Home / Markets / Ipo /  India may see over 80 IPOs in five years

BENGALURU : A challenging macroeconomic environment notwithstanding, India may witness up to 80 public listings of companies over the next five years if startups choose a focused and goal-based approach to their listing journey, according to Redseer Strategy Consultants.

“While the markets have been challenged, which has impacted the valuation of the tech companies a bit more than others, the potential is out there, especially for tech," Redseer said in a report on Tuesday.

According to the report, India in the recent past has seen about 19 startups launch initial public offerings (IPOs), including Delhivery, Tracxn, Sula Vineyards. While nine startups have filed their draft red herring prospectus (DRHP) with the market regulator, another 10 are working on their DRHP drafts.

“Whatever the goals may be, you have the time and scope to achieve much better outcomes before the IPO and showcase it strongly," said Rohan Agarwal, partner at Redseer.

He added that startups must focus on metrics including market leadership, a visible addressable market, multiple use cases, predictable revenues, high operating leverage, sustainable unit economics and a clear path to profitability. Redseer also sees significant growth potential for Indian technology and new-age startups, given that they have a much smaller share in the domestic public market capitalisation currently.

While about 25% of market cap in the US market could be attributed to tech or new-age players, in India only 1% can be attributed to such companies.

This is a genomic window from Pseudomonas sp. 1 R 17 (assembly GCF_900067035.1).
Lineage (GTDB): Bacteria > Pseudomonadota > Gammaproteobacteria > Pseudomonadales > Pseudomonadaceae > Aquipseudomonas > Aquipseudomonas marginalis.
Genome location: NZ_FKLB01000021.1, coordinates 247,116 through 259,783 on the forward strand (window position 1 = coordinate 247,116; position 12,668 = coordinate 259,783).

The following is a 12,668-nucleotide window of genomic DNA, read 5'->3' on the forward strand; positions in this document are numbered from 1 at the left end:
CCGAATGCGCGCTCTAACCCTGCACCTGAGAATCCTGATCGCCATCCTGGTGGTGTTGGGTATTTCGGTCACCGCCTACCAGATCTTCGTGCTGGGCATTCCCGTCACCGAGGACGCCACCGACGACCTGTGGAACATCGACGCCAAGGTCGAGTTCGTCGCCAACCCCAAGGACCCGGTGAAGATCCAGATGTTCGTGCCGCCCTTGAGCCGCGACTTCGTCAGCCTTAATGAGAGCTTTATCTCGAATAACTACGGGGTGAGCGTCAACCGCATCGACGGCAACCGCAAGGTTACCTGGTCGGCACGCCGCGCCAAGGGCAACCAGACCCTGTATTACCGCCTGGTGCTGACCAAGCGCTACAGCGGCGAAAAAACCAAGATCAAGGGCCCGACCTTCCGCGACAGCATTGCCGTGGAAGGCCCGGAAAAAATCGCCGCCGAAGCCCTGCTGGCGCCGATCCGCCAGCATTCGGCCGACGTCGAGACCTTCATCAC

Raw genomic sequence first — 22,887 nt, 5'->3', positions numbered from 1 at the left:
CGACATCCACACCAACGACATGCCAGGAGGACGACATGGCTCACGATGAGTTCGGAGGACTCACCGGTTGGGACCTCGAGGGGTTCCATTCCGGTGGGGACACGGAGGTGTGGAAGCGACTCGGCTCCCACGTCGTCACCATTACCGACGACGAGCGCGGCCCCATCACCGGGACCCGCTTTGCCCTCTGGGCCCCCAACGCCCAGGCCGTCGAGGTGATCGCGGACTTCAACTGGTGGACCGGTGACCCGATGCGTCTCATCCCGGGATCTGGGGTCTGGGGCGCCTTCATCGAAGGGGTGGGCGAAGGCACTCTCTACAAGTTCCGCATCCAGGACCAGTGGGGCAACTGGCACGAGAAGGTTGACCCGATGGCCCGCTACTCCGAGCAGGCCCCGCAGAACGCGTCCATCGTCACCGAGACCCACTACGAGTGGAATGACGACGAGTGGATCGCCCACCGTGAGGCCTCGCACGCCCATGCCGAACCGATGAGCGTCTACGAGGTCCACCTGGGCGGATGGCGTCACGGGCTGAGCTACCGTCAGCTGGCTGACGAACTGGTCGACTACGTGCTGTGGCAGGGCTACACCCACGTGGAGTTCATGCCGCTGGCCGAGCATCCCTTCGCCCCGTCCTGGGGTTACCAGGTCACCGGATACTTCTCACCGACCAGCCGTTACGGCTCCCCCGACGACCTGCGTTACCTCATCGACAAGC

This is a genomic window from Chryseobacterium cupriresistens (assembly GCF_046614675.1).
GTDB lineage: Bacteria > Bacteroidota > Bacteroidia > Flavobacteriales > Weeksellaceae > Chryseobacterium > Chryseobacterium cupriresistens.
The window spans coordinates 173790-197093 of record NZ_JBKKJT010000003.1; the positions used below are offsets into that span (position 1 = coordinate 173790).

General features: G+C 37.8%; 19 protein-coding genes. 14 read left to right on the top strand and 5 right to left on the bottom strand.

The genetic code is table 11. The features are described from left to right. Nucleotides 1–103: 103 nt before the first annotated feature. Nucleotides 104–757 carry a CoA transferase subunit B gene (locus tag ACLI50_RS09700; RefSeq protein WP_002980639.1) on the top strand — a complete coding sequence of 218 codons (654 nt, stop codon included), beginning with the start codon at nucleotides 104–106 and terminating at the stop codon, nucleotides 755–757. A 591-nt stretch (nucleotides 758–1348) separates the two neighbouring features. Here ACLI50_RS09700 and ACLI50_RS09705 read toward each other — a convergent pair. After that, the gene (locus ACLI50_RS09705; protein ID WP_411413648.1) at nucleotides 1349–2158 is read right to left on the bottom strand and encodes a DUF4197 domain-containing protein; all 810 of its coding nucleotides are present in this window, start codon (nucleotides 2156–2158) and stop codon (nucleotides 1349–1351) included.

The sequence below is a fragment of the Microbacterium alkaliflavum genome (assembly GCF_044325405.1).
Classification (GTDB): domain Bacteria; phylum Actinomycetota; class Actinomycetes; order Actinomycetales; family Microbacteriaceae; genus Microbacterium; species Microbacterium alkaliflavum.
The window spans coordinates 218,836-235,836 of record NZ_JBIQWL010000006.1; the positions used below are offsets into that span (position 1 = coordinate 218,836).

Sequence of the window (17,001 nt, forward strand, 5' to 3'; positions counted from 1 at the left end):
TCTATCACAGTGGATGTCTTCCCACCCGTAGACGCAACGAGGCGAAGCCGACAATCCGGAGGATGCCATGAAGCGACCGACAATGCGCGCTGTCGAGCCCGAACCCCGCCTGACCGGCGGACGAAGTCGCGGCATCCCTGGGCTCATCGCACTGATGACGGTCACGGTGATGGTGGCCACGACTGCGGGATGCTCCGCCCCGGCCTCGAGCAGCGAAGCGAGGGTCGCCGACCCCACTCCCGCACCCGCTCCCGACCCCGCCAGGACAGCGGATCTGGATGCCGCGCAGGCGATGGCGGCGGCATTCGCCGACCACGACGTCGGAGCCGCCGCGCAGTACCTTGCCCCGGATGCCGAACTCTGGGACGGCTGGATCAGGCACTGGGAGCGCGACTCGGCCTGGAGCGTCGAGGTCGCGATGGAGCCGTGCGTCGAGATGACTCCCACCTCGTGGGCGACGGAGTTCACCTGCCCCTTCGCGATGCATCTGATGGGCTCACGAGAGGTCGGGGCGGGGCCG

“We are just getting started with the journey of start-ups coming up and going towards their path to profitability, then looking at that public market journey," according to the report.

However, it observed a steeper decline in stock performances of Indian technology IPOs vis-a-vis other consumer companies. The report cited worsening macroeconomic environment as one of the key reasons behind this pronounced decline.

It said that while traditional IPOs in India saw a milder drop in their valuations, faring at about 1.2-2.9 times their listing valuation, tech/new-age listings were took a harder hit, thus faring at about 0.2-0.9 times of their valuation during IPO.

Sharing a similar view on the sector, Coller Capital, in its Global Private Equity Barometer, highlighted that volatility in global macroeconomic environment reduced venture capital companies‘ interest in investments in technology, as per a view shared by almost half of the limited partners (LPs) surveyed for the report.

Funding in the tech sector was also hit in 2022, according to a report by market intelligence platform Tracxn. It pointed that while overall funding volumes in India dipped about 35% in 2022 (until 5 December), fintech and edtech were among the worst affected as funding plummeted 57% and 39% in these segments

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